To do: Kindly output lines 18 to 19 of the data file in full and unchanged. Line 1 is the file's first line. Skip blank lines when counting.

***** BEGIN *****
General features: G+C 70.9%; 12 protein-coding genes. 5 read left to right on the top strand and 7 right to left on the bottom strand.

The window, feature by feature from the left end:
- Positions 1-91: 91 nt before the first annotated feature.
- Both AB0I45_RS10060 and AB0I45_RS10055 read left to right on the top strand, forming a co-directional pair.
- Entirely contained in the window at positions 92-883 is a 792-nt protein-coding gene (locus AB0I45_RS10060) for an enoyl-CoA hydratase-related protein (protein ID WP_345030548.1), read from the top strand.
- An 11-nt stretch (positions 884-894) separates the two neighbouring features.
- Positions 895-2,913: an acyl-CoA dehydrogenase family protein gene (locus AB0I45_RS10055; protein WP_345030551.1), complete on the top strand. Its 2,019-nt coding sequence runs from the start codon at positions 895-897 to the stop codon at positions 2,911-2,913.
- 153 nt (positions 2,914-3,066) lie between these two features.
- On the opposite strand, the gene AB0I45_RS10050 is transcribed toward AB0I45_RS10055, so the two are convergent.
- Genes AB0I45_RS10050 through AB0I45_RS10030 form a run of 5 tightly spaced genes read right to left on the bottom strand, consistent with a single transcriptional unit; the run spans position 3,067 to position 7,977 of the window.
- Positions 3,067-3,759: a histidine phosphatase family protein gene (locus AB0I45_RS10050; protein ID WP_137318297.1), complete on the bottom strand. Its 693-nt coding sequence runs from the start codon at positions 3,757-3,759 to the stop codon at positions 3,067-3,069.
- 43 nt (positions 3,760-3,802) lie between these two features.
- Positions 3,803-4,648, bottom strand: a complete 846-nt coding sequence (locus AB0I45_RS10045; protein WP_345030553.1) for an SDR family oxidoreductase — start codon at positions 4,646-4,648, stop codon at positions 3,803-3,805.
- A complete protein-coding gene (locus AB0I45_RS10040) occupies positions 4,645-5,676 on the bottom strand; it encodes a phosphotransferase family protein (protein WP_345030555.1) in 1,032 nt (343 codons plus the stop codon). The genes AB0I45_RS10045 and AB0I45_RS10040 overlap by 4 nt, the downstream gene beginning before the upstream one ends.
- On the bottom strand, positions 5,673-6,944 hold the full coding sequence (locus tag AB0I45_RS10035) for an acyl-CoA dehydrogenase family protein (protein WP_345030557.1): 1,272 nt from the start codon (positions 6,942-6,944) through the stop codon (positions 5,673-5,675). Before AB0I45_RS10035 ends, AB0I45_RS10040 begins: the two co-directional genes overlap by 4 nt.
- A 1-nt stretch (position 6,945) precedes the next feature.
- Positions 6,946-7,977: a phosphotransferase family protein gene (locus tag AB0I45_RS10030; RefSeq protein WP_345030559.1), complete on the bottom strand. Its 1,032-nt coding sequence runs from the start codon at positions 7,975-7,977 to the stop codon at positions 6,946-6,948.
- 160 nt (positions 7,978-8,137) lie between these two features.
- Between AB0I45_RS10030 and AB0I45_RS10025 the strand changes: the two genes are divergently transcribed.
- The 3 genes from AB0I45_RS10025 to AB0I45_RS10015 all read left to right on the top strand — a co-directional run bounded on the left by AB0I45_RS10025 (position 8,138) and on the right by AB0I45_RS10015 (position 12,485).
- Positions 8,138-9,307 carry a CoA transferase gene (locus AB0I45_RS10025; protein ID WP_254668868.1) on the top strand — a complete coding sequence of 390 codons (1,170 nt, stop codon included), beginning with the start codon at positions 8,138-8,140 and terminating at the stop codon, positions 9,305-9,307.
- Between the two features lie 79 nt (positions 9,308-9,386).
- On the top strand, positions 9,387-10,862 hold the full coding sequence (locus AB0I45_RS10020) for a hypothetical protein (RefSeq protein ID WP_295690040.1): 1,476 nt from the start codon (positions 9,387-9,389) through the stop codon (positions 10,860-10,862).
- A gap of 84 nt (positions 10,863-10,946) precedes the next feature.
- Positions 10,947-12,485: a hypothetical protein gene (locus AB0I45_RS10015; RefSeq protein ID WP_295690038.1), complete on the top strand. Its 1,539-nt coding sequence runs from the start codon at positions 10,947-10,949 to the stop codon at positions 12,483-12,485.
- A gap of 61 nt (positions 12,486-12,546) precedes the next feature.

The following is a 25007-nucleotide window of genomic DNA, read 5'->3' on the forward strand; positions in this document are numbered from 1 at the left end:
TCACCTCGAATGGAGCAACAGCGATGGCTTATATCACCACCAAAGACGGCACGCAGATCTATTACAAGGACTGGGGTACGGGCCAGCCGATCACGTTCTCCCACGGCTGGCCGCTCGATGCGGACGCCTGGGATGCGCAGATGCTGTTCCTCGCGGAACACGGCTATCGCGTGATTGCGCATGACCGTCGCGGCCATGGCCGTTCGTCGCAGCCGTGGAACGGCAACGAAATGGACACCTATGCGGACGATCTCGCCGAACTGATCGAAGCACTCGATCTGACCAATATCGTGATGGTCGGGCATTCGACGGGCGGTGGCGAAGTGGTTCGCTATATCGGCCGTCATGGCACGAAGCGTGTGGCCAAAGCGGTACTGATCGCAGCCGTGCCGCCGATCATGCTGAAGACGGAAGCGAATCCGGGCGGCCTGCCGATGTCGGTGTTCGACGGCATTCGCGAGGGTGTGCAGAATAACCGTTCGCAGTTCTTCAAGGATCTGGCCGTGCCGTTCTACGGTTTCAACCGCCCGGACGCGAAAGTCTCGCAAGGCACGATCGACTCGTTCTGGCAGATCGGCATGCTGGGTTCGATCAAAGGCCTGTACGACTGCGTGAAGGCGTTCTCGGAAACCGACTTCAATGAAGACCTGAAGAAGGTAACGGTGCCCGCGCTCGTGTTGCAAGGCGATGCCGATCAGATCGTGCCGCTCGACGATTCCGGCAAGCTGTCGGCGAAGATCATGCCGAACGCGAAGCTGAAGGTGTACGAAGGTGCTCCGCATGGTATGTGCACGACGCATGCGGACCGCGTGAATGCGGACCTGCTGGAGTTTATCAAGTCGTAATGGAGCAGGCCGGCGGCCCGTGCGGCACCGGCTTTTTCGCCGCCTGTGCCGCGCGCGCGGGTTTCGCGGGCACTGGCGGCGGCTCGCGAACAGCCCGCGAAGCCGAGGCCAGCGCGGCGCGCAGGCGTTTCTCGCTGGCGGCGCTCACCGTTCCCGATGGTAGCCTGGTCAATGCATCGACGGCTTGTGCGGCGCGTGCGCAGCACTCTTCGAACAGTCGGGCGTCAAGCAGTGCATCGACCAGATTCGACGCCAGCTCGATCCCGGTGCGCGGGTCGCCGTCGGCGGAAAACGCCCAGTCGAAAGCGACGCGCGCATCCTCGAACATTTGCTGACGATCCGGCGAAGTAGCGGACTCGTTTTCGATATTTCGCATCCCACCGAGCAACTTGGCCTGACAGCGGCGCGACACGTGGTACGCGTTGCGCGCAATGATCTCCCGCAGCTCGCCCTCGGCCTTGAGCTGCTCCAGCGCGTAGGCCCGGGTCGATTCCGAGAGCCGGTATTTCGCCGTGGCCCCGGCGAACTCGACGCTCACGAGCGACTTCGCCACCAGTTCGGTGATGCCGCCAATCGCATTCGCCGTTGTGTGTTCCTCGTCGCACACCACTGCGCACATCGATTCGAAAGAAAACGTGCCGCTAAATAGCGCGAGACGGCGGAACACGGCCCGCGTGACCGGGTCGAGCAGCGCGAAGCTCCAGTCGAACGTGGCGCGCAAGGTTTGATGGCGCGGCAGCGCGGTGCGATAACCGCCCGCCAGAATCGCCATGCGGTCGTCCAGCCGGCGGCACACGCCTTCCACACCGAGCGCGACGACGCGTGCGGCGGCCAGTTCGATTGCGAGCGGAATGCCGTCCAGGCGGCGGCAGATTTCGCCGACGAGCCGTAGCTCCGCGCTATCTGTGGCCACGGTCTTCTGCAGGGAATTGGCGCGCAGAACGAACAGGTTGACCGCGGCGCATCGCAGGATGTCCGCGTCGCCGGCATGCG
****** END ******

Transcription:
- 160 nt (positions 7,978-8,137) lie between these two features.
- Between AB0I45_RS10030 and AB0I45_RS10025 the strand changes: the two genes are divergently transcribed.